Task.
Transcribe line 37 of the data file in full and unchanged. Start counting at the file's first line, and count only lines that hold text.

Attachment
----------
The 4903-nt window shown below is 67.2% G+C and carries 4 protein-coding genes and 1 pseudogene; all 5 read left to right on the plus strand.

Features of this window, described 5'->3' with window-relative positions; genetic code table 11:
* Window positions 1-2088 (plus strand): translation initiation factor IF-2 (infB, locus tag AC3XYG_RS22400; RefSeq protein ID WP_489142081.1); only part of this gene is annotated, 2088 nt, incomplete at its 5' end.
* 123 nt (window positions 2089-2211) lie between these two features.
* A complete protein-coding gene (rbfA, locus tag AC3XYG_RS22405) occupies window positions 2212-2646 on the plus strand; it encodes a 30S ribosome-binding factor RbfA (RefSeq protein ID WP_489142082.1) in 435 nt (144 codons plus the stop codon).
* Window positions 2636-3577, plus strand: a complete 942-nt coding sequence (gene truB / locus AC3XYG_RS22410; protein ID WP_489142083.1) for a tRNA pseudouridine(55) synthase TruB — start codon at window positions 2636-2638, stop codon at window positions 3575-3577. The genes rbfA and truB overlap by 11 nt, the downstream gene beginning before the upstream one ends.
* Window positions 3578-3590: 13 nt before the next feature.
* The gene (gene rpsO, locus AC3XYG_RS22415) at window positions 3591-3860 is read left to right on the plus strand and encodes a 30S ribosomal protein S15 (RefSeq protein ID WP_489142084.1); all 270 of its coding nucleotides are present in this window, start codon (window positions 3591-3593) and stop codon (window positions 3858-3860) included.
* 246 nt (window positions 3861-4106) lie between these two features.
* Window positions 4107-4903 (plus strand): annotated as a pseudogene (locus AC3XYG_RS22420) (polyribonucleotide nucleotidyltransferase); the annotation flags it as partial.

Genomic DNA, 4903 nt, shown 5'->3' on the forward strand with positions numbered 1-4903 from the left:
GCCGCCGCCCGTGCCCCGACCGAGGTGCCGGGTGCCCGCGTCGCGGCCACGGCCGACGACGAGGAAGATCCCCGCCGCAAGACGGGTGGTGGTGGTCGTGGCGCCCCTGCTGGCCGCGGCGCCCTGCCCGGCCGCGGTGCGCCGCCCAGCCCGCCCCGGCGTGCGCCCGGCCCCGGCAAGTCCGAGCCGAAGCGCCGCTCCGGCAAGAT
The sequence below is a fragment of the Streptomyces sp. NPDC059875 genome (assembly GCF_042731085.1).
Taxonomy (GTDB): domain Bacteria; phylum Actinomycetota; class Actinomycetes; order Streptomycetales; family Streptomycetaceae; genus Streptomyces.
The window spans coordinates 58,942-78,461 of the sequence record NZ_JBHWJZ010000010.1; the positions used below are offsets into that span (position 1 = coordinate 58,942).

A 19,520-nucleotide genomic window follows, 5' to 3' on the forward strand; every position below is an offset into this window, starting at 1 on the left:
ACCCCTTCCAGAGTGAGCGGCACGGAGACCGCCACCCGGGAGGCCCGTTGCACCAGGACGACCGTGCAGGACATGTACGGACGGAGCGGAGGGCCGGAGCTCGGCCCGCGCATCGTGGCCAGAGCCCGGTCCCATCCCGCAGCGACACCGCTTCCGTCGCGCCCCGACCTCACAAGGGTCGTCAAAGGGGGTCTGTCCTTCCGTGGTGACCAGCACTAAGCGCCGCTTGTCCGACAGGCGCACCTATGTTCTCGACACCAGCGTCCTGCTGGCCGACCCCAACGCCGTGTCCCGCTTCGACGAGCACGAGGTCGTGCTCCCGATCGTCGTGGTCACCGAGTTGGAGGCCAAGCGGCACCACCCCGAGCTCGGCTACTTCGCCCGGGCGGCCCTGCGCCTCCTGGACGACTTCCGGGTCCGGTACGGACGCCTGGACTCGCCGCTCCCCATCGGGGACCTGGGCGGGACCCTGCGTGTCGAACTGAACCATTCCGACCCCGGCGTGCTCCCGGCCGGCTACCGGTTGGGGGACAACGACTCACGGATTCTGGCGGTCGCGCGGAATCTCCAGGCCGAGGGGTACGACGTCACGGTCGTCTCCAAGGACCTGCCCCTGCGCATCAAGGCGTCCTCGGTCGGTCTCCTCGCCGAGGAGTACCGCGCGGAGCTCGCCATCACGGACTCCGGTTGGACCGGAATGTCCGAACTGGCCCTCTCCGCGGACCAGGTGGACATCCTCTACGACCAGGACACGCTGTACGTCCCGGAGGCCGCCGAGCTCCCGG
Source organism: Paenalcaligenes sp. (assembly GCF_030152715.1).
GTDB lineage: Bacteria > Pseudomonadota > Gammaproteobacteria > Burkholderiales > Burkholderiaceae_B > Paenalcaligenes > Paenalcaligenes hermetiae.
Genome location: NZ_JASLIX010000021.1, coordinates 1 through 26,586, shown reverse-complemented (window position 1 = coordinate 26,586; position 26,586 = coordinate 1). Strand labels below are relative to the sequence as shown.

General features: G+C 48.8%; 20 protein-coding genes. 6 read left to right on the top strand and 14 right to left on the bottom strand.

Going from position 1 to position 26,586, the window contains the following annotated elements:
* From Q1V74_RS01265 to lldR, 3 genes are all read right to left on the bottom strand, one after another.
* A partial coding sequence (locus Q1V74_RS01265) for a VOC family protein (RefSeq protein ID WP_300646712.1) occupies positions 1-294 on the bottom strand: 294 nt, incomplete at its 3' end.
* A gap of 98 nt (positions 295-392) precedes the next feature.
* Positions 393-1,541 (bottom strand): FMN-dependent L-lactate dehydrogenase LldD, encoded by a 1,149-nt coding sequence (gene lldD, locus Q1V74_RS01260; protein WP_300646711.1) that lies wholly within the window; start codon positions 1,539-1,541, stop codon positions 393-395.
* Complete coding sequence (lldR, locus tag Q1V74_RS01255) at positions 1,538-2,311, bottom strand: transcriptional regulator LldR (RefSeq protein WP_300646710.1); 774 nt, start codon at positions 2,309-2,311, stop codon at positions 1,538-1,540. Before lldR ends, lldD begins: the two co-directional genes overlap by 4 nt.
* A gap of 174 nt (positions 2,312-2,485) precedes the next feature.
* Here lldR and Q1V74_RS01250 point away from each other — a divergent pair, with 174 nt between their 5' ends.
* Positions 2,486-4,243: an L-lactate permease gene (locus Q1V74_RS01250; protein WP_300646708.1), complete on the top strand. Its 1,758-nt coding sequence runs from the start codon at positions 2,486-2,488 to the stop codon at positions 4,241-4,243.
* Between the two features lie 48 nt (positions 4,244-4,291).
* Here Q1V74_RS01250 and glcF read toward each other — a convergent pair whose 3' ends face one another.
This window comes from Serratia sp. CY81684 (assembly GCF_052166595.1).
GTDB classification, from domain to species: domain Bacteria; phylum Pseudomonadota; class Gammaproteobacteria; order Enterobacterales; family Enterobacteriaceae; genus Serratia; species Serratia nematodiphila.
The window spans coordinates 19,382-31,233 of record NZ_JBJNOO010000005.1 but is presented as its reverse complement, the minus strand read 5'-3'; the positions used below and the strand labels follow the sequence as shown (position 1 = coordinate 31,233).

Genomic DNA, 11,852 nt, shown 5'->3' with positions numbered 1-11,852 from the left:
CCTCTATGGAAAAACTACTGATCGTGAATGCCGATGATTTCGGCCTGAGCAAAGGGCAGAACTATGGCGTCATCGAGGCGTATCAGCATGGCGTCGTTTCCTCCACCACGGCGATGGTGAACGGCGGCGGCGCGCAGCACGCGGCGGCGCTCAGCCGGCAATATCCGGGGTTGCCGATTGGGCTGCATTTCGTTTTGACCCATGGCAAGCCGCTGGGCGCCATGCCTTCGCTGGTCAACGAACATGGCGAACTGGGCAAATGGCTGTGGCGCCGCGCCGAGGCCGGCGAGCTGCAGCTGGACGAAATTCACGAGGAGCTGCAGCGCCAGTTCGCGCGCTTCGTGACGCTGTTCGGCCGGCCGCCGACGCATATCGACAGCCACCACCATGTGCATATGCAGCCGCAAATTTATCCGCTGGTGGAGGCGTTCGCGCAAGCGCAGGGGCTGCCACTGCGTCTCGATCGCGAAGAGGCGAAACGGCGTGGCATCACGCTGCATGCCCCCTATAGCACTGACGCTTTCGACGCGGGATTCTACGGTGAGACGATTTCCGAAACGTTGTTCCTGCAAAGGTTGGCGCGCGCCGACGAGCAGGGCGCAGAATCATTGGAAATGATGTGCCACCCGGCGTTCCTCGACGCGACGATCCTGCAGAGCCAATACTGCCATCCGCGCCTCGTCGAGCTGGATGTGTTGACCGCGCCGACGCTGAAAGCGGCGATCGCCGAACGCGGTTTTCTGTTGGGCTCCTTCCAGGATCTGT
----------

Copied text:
CCTCTATGGAAAAACTACTGATCGTGAATGCCGATGATTTCGGCCTGAGCAAAGGGCAGAACTATGGCGTCATCGAGGCGTATCAGCATGGCGTCGTTTCCTCCACCACGGCGATGGTGAACGGCGGCGGCGCGCAGCACGCGGCGGCGCTCAGCCGGCAATATCCGGGGTTGCCGATTGGGCTGCATTTCGTTTTGACCCATGGCAAGCCGCTGGGCGCCATGCCTTCGCTGGTCAACGAACATGGCGAACTGGGCAAATGGCTGTGGCGCCGCGCCGAGGCCGGCGAGCTGCAGCTGGACGAAATTCACGAGGAGCTGCAGCGCCAGTTCGCGCGCTTCGTGACGCTGTTCGGCCGGCCGCCGACGCATATCGACAGCCACCACCATGTGCATATGCAGCCGCAAATTTATCCGCTGGTGGAGGCGTTCGCGCAAGCGCAGGGGCTGCCACTGCGTCTCGATCGCGAAGAGGCGAAACGGCGTGGCATCACGCTGCATGCCCCCTATAGCACTGACGCTTTCGACGCGGGATTCTACGGTGAGACGATTTCCGAAACGTTGTTCCTGCAAAGGTTGGCGCGCGCCGACGAGCAGGGCGCAGAATCATTGGAAATGATGTGCCACCCGGCGTTCCTCGACGCGACGATCCTGCAGAGCCAATACTGCCATCCGCGCCTCGTCGAGCTGGATGTGTTGACCGCGCCGACGCTGAAAGCGGCGATCGCCGAACGCGGTTTTCTGTTGGGCTCCTTCCAGGATCTGT